Friday, March 16, 2012


One year ago yesterday I boarded a plane for London for the start of a month-long journey to, as Proust put it, recherche du temps perdu, to walk some of the same streets and visit some of the same places I'd first seen over 55 years before as a young sailor aboard the aircraft carrier USS Ticonderoga. And while I appreciated the first-time adventure while I was experiencing it, it was set inside a framework of day-to-day life as a sailor...which is often unglamorous in the extreme. It was only after I had had my wondrous adventures that I was able to fully appreciate them, when the memories began to sparkle like bits of pure gold in a miner's sieve. On the second visit, every day, all day, was devoted totally to experiencing every moment. Of course the experience was made bittersweet by the fact that I was no longer 21.

Each of us is unique yet, because we live our entire lives inside ourselves, whatever we experience is, on some level, accepted as "the norm" for us. And yet there is a tendency to look at the experiences of others as being more romantic, more exciting than our own. You have done/seen/experienced/felt things I never have, as conversely have I. Yet there is something apparently built into the human psyche that makes our own experiences somehow lesser than other people's.

We watch movies wherein handsome people flit from romantic locale to romantic locale, apparently never at a loss for either the time or money to do both. Our social media is filled with posts from people either preparing to head off to London or Bali or Singapore, or notes from people who are there, or tales and photos of their adventures when they return. I read them and am overcome with envy. That I, too, did exactly the same thing last year and will be doing so again this year really doesn't count.

We see a photo of a picture-perfect little chalet perched on the steep slope a mountainside with a spectacular view of lakes and valleys spread out below, and we ache to live there, totally overlooking the fact that were we in fact living there, we would not/could not also be in the infinite number of other picturesque spots we ache to be. We can't be. Living is an hourglass, and no hourglass is big enough to hold all the sands of the desert.

It is not fair that we have so little time, so little money or opportunity to do even a minute fraction of the things we would like to do, to visit the places we would like to see. It seems next to impossible for most of us to limit our dreams, to reach some accord with the fact that there are limits. We just aren't built that way. We are all kids in an enormous candy store, each piece more luscious-looking than the one next to it, and the one next to that one, and the one....

Motors come with governors, preventing them from spinning totally out of control. People do not. There is no end to our longing, and when we have something, we want something more. It's like the toy the child sees on TV and wants desperately. Desperately! His life revolves around his desire for that toy, and he drives his parents crazy with his pleading. And then he gets it and, while he may truly like it and play with it, something has changed, and he soon wants another toy. Having is not the same as wanting and it is the wanting that drives us.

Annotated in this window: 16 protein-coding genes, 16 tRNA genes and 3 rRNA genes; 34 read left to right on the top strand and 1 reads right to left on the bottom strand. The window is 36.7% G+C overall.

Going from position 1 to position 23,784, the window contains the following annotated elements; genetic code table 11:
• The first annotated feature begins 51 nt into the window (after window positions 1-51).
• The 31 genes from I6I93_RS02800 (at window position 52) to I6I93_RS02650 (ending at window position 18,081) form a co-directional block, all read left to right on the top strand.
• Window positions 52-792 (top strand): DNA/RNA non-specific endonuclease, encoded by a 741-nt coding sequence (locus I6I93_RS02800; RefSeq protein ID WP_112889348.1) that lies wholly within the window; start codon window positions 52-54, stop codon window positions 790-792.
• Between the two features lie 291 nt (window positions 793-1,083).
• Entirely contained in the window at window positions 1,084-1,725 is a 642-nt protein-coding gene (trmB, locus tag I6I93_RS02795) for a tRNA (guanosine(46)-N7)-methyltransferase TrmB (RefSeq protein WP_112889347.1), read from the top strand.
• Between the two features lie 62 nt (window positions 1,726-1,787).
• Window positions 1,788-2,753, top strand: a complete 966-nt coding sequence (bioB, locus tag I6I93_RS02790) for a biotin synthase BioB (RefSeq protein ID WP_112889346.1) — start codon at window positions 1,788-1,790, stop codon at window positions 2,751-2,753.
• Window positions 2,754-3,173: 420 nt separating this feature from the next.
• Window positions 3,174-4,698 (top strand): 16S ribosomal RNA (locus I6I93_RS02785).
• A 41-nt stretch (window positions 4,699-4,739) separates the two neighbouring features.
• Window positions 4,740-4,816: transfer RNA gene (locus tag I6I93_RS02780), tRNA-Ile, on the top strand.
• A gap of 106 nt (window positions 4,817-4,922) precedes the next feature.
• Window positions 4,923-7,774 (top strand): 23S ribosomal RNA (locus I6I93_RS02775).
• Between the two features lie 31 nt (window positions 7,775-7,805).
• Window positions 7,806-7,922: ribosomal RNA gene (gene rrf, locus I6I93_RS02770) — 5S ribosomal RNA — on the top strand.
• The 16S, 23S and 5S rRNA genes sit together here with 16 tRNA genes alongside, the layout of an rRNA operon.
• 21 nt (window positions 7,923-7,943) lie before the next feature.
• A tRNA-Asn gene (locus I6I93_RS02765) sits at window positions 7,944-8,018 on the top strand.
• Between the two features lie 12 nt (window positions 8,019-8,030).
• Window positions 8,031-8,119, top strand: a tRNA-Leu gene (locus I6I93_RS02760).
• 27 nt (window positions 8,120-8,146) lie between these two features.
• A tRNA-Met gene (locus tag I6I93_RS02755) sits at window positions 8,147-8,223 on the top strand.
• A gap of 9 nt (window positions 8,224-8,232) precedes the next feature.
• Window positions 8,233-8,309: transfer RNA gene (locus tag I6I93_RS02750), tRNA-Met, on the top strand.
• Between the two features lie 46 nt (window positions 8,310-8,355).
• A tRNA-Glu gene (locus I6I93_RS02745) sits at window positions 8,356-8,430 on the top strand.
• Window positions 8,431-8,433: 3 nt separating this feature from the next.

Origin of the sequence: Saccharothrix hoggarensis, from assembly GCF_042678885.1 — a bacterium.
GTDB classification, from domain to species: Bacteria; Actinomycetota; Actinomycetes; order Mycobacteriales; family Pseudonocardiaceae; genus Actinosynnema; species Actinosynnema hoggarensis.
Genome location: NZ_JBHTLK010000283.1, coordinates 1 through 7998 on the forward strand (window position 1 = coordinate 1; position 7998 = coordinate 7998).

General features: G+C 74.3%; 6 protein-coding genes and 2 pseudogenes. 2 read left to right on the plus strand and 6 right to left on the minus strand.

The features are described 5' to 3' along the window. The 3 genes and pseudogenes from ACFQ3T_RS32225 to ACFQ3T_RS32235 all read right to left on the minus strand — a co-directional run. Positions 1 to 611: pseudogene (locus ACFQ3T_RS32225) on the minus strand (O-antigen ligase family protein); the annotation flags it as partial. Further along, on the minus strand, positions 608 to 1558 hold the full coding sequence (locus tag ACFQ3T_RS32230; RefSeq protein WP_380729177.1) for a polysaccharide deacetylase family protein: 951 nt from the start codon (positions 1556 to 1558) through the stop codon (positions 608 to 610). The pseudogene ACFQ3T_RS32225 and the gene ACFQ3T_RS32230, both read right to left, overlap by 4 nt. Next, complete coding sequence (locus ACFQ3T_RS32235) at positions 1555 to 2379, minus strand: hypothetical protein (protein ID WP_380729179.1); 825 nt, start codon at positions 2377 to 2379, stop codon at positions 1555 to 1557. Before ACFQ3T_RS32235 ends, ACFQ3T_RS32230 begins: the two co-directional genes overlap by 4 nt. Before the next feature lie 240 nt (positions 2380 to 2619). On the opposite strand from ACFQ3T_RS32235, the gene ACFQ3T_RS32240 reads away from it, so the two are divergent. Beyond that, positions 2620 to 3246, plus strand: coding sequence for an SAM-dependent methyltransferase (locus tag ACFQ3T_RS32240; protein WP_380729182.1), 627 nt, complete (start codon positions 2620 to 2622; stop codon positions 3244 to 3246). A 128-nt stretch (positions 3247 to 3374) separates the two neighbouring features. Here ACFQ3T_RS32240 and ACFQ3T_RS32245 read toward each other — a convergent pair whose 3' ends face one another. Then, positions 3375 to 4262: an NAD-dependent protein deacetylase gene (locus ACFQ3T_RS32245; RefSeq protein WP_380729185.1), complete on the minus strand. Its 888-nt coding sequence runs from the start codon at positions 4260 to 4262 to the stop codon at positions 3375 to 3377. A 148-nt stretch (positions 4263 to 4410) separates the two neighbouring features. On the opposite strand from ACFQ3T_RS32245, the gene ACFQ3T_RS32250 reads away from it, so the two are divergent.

Someone said it is not the destination that matters so much as the journey, and it is a human failing that while we are on the journey we concentrate so heavily on getting to some specific destination that we do not enjoy the ride. We need to change, to set logical priorities, to pursue things much closer to us. We can still get to that distant, desired mountain if we break the trip down into manageable segments--from telephone pole to telephone pole, say--and take the time to experience the trip from this telephone pole to the next. We should change. We would be far better off if we did. But will we?...Well, we're humans, remember.

Dorien's blogs are posted by 10 a.m. Central time every Monday, Wednesday, and Friday. Please take a moment to check out his website ( and, if you enjoy these blogs, you might want to check out Short Circuits: a Life in Blogs ( ).


Kage Alan said...

I've started looking at life like this: we are gathering up memories to take with us when we leave. Envy of someone else takes away time from making even more memories for us to live in after we're gone. If I'm lucky, though, perhaps I will visit some of your memories one day and you can show me around.

Eleanor Raif said...

I plan one day to visit the place where I lived for a time as a child (in West Germany) but have often wondered if visiting again is just as good - if new memories laid over old ones will tarnish the shine those old memories have. I wandered the forests near my home alone, staring up in wonder at ancient trees. I found respite in them. That forest is the one I come to in parts of my first book. It is almost a fairy tale - as many childhood memories seem. Standing wide-eyed in patches of sunlight I believed that gnomes and fairies could be real and hiding among tiny hills of moss and wild blossoms.

I've always been afraid that seeing that forest again might erase the vision in my mind. Having been places where you once were many years ago, what do you think of that? Did you find that to be true or did it meet your expectations and more? Of course you weren't a child as I was. But maybe our wonder was equal.

Dorien/Roger said...

My memories are always open to you, Kage.

And Eleanor, I do hope you do get to visit your magic forest. If you can step apart from your adult mind and see it with the eyes of a child, I'm sure you'll find that gnomes and fairies are still hiding among the moss hills.

Each of us reacts to the opportunity to visit our past in a different way. My finding of the to-me-magical quay was one of the highlights and delights--albeit bittersweet--moments of my life.